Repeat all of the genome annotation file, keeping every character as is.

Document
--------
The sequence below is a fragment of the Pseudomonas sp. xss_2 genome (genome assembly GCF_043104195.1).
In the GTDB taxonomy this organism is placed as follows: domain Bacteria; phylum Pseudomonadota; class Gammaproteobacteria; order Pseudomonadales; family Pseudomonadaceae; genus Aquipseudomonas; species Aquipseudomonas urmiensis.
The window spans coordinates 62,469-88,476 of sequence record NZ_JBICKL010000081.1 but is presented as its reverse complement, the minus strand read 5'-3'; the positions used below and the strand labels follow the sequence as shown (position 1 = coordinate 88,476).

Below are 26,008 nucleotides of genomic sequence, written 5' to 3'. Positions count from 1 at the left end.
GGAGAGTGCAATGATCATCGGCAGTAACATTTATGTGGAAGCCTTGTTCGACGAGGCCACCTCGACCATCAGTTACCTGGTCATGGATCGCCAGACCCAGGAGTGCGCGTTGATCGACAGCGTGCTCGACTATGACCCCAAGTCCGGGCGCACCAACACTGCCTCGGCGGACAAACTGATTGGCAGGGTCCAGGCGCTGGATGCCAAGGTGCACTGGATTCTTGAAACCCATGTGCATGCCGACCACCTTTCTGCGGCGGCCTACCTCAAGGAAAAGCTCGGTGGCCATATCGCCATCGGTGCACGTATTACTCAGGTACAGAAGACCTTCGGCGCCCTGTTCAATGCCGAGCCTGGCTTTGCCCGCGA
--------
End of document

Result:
The sequence below is a fragment of the Pseudomonas sp. xss_2 genome (genome assembly GCF_043104195.1).
In the GTDB taxonomy this organism is placed as follows: domain Bacteria; phylum Pseudomonadota; class Gammaproteobacteria; order Pseudomonadales; family Pseudomonadaceae; genus Aquipseudomonas; species Aquipseudomonas urmiensis.
The window spans coordinates 62,469-88,476 of sequence record NZ_JBICKL010000081.1 but is presented as its reverse complement, the minus strand read 5'-3'; the positions used below and the strand labels follow the sequence as shown (position 1 = coordinate 88,476).

Below are 26,008 nucleotides of genomic sequence, written 5' to 3'. Positions count from 1 at the left end.
GGAGAGTGCAATGATCATCGGCAGTAACATTTATGTGGAAGCCTTGTTCGACGAGGCCACCTCGACCATCAGTTACCTGGTCATGGATCGCCAGACCCAGGAGTGCGCGTTGATCGACAGCGTGCTCGACTATGACCCCAAGTCCGGGCGCACCAACACTGCCTCGGCGGACAAACTGATTGGCAGGGTCCAGGCGCTGGATGCCAAGGTGCACTGGATTCTTGAAACCCATGTGCATGCCGACCACCTTTCTGCGGCGGCCTACCTCAAGGAAAAGCTCGGTGGCCATATCGCCATCGGTGCACGTATTACTCAGGTACAGAAGACCTTCGGCGCCCTGTTCAATGCCGAGCCTGGCTTTGCCCGCGA